So these early smart thermostats would effectively manage the geothermal system in a pointless way: running it too-low (since it was already correctly sized for the house) when everyone was out, and then relying on expensive backup heating when everyone was due to be back at home.
The solution to this is to ensure that any smart thermostat you have does not start programming set-backs (target temperature reductions) in your geothermal system.
Whilst I am doubtful as to whether you need a smart thermostat for your geothermal system (see below), if you are dead-set on being able to see (and manage, if required) your heating system from your phone, then naturally a smart thermostat makes sense.
In this case, people in the HVAC community are very positive about ecobee’s range of smart thermostats. They had proper geothermal support a few years before Nest did, and even now they are described as being “pretty sharp” and having “lots of runtime statistics that Honeywell doesn’t offer“.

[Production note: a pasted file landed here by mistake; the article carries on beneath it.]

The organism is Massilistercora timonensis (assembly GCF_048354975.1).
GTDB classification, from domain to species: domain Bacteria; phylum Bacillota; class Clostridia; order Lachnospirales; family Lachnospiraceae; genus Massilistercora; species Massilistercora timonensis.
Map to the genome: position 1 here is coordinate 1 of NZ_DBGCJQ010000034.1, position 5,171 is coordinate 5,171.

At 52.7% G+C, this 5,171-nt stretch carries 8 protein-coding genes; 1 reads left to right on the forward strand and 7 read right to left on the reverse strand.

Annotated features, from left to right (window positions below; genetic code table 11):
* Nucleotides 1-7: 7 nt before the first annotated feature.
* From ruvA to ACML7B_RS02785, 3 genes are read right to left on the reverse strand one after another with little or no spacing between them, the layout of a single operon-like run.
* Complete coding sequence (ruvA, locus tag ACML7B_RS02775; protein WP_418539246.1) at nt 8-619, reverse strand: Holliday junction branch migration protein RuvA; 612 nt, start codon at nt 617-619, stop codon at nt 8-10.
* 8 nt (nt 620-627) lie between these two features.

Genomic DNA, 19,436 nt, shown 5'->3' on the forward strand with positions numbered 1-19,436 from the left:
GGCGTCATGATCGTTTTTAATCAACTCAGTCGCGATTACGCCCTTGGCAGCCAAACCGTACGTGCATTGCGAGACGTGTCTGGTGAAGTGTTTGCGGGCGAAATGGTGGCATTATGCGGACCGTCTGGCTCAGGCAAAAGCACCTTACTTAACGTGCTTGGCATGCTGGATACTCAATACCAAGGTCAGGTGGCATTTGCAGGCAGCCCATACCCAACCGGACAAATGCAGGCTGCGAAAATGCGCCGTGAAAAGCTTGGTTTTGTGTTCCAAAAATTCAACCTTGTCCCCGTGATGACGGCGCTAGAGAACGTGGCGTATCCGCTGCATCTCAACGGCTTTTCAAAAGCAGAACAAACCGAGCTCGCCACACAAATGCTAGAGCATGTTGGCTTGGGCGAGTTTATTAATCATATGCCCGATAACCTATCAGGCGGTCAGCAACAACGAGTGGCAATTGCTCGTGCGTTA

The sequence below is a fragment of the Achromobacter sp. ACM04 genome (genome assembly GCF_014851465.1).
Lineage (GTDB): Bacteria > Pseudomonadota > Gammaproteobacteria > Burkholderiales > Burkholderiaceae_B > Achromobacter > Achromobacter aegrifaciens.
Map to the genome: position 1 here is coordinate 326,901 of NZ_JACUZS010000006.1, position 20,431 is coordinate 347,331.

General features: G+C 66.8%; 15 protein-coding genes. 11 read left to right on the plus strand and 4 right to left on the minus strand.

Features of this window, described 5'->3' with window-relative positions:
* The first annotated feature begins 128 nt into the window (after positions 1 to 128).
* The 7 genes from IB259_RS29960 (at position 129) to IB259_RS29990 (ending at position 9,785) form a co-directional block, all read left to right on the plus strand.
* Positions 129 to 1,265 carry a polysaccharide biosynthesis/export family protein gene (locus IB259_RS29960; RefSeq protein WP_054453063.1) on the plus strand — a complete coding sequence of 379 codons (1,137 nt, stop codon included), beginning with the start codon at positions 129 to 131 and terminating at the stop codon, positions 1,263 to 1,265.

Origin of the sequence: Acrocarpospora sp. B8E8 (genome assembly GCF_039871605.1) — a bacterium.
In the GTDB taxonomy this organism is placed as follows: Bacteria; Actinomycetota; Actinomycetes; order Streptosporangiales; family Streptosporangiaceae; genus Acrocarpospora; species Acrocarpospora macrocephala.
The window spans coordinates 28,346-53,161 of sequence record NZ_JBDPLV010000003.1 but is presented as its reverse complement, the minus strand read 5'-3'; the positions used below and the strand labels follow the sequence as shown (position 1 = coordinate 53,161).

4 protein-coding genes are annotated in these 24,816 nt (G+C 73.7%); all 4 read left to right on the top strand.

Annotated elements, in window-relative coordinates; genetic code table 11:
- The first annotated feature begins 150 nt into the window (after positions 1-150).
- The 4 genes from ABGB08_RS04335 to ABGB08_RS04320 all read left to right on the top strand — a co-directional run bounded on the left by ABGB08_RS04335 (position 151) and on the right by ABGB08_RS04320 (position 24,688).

There are a couple of useful official guides showing how to best configure your ecobee to best manage your geothermal system:
- Ecobee support which shows how to select that yours is a geothermal heat pump.
- Ecobee’s supplementary guide (pdf) which covers a few more settings you want, including compressor and aux heat min/max temperatures.
- Aux Heat Max Outdoor Temperature: set to your balance point, which you can find out where the outside ground temperature cannot heat your home sufficiently – this can be seen by looking at your heat profile diagram.